Rides fall into two categories: Non-epics and epics.
A non-epic ride is pulled off without much misery. You don't need to rely on maps. Nobody gets hurt mentally of physically. Bikes function properly. Weather remains constant. It is somewhat like you wish your daily commute would be.
An epic ride should have equal but opposite elements. You'll regret starting the stupid ride until you return to the car at which time all is forgiven and only heroic memories are left. You'll get lost along the way. Suffer some sort of injury or discomfort, much to the amusement of your friends. A strange (not necessarily bad) encounter with the locals, animal, authority or similar. Some bike part needs to break, repeatedly. It is even more enjoyable if the weather turns unexpectably. Time and distance are, at best, just guesses. An epic ride is similar to what I imagine it would be like to voluntarily commute between Lorton, VA to Baltimore, MD year round.
I guess our Aburi ride, just barely, qualifies for Epic status.
All good epic rides should start with a mechanical before even leaving the trailhead. As we pulled up to the meeting point, I noticed that the left rear on the Subaru was going flat. Nothing was obviously wrong with the tire. Once I had it removed, one of Kofi's assistants rolled it down the hill to the vulcanizer for a look-see. Twenty minutes later it was back on the car, and holding air. Check 1!
All set to ride.
Kofi, SJD and Chris grinding up the main road between someplace and back yonder.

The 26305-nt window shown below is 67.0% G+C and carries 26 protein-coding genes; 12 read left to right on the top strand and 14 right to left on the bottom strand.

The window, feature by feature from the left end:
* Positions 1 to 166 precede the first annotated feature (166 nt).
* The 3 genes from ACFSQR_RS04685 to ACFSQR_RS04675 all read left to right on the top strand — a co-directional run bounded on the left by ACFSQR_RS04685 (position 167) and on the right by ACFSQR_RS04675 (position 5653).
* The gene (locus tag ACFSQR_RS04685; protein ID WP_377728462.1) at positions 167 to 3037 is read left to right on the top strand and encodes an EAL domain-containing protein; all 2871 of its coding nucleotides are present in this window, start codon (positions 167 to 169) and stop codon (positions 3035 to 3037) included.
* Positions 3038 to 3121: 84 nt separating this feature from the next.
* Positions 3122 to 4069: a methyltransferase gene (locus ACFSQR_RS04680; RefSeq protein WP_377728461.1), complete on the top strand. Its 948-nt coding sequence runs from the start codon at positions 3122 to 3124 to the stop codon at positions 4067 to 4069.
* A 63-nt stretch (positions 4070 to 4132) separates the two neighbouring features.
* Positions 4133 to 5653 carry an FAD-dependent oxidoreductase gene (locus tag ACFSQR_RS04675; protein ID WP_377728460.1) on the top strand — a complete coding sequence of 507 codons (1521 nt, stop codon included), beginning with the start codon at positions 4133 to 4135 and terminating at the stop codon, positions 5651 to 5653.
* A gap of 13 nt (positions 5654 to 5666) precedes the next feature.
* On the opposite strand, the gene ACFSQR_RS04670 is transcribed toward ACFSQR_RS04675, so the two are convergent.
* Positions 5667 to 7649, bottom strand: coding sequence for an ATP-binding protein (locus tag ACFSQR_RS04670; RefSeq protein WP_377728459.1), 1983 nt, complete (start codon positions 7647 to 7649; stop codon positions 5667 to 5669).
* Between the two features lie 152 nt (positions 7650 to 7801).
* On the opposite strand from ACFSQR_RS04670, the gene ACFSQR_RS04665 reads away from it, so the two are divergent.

We passed through this village a month ago, and were met with the same enthusiasm. The kids yell and laugh as they run behind us. Who knows why but I guess it makes as much sense as those spectators who run alongside the riders in the Tour de France. Check 2!
Dave knew of a nice little place to grab a warm Fanta. I was not feeling very good, but not bad enough to visit the Stomach Clinic. Not sure if it was the heat, bad water, bad food. Warm Fanta didn't help matters. Check 3!
Come on Chris, we can't stay here forever.
The village drunk shows up to lecture SJD, about what we have no clue. Check 4!
Kofi, the tour guide and sole proprietor of Ghana Bike and Hike Tours. Everybody knows Kofi. Not too many men can wear a Barbie helmet and spandex with such confidence.
About mid way through the ride, Kofi managed to snap his chain. Not a terribly uncommon mishap, or particularly difficult repair....unless the pin is shot and repair tool is broken... and the tropical sun is beating down...and you have a audience. We tried to reinsert the pin with his pliers (no luck); tried to replace the link with my SRAM link (wrong width chain). Eventually we moved into the shade where my brain could function a bit easier. We ended up removing one link and pressing in an existing link with my chain tool. It was quite the show for 20 minutes. Kids and parents came out to spectate. Every now and then there would be silence, I'd feel a poke on my shoulder, followed by laughter. Apparently they were daring each other to touch the withering white guy. Checks 5 and 6!
Nearing the end of the ride, we came across a boy having some difficulty with his bike. We stopped to see if we could help. The problem was not immeadiately obvious until we realized that the chain was not wrapping around the chain rings properly. Apparently the chain had broken, and while fixing the link he twisted the chain. We took a few minutes to sort matters out before he went of in the opposite direction.
To top things off, the 30K ride we had orginally planned for turned out to be more like 30 miles with 3,500' of climbing.
Ok, maybe it doesn't quite compare to the winter epics in the GWNF in the company of Jens, Buchness, Camp, Quigley, Mike-n-Susan, Dan, Brian, Nancy, Steve and Barry. We're building up to that level of silliness though.